The Council of the Baltic Sea States (CBSS) had been scheduled to meet on the Danish island of Bornholm, the home of Danish Foreign Minister Jeppe Kofod. Denmark currently holds the Presidency of the Council of the Baltic Sea States, and for the first time in years the Council assembled in full force: Germany, Russia, Denmark, Estonia, Finland, Latvia, Poland, Norway, Lithuania, Iceland and Sweden - 11 countries in all - took part in the virtual meeting. The EU, likewise a member, was also represented. Foreign Minister Heiko Maas is confident that this is a forum with a future.
Meeting regional challenges together
Today’s virtual meeting primarily addressed common regional challenges that can only be solved in the Baltic Sea region by means of cooperation. The key environmental topic was the promotion of renewable energy in North and Baltic Sea ports and offshore. Expanding production and capacities will make a vital contribution to the European Energy Transition 2030 and is thus also central to meeting Germany and the EU’s sustainability targets. The ministers specifically addressed the issue of old ammunition dumped in the Baltic Sea and what can be done to mitigate its impact on the environment.
The CBSS also agreed to cooperate closely to fight the COVID-19 pandemic. The member states intend to exchange best practices and to further enhance scientific cooperation. The CBSS also wants to take joint action against organised crime.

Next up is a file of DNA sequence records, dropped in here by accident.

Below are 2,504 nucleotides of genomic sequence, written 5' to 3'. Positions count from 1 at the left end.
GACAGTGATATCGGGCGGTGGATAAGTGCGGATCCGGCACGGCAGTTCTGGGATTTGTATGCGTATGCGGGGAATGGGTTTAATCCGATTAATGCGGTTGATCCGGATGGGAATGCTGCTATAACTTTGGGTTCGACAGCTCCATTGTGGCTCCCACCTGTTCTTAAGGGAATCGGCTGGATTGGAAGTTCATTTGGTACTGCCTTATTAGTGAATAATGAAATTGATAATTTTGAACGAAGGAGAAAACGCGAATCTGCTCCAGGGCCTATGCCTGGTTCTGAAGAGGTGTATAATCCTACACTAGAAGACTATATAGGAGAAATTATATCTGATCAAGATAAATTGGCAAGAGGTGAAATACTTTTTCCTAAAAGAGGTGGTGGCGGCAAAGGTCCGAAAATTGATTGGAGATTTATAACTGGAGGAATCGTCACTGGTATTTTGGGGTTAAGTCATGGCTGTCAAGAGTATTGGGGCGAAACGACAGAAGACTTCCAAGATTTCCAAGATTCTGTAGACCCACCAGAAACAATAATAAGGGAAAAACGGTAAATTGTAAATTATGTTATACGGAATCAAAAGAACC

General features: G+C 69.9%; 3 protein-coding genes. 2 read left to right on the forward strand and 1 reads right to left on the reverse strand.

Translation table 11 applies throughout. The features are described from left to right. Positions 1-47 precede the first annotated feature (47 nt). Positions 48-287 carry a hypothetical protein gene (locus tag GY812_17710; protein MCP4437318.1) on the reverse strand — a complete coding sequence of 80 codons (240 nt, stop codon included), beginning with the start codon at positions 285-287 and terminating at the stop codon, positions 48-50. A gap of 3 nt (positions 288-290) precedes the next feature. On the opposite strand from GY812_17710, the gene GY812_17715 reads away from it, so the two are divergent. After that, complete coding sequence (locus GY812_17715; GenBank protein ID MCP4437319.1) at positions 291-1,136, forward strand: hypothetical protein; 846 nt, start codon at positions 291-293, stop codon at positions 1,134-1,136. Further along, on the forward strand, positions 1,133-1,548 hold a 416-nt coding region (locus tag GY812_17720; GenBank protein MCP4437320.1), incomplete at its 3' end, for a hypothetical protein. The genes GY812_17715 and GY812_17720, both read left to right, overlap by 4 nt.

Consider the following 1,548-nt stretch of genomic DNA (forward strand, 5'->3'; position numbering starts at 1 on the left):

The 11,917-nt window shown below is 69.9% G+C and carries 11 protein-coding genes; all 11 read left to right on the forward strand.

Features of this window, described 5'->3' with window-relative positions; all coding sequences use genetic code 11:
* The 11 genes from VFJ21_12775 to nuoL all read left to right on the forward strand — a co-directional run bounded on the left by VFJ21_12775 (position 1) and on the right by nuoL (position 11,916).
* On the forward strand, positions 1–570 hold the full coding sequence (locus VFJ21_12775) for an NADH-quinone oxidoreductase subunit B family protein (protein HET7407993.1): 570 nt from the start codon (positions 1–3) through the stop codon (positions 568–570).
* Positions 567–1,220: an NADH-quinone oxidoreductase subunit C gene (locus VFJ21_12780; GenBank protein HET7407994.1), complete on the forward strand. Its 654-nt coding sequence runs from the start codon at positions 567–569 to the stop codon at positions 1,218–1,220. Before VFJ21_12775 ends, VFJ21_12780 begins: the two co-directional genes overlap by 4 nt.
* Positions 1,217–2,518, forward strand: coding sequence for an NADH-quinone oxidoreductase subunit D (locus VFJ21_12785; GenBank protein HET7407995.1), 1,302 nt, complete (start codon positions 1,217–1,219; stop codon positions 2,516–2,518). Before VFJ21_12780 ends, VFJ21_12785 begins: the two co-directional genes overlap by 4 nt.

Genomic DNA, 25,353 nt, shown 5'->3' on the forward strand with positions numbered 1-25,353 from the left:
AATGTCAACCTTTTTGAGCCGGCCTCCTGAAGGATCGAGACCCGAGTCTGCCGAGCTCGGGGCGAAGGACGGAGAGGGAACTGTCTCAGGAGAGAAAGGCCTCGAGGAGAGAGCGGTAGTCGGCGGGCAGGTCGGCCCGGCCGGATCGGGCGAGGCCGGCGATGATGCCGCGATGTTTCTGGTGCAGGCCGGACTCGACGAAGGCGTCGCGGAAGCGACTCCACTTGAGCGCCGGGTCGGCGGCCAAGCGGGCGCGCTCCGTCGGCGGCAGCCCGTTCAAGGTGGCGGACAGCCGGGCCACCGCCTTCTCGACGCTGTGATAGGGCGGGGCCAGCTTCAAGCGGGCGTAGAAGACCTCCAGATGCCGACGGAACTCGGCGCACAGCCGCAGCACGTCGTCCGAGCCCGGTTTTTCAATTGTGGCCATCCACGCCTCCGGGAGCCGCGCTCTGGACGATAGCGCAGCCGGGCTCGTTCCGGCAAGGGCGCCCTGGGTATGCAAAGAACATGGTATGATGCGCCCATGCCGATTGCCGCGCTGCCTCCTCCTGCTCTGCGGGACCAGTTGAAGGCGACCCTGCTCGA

The Danish Presidency launched the Baltic Sea Youth Platform to encourage young people to become more involved in the Baltic Sea region. Foreign Minister Maas welcomed the new platform, which Germany will help fund to the tune of 50,000 euro per year.
Bornholm Declaration adopted
The CBSS is gaining renewed momentum as a forum for dialogue, as shown by the participation today of all member states and, above all, the adoption of the Bornholm Declaration. The Council of the Baltic Sea States was founded in 1992 in order to support the political and economic transformation of the Baltic Sea region. During today’s video conference, Foreign Minister Maas showed participants a handwritten note from “Uffe” (Uffe Ellemann-Hensen, the Danish Foreign Minister of the time) to “Hans-Dietrich” (Hans-Dietrich Genscher). The CBSS was founded in Copenhagen in March 1992, at a conference held at the invitation of the two foreign ministers. In the note, Uffe asked Hans-Dietrich if he agreed with the idea of establishing a Baltic Sea council. Things came full circle, as it were, today, since this meeting marked the conclusion of the 2018-2020 reforms of the CBSS. The countries of the CBSS are now better placed to work more on interdisciplinary joint Projects.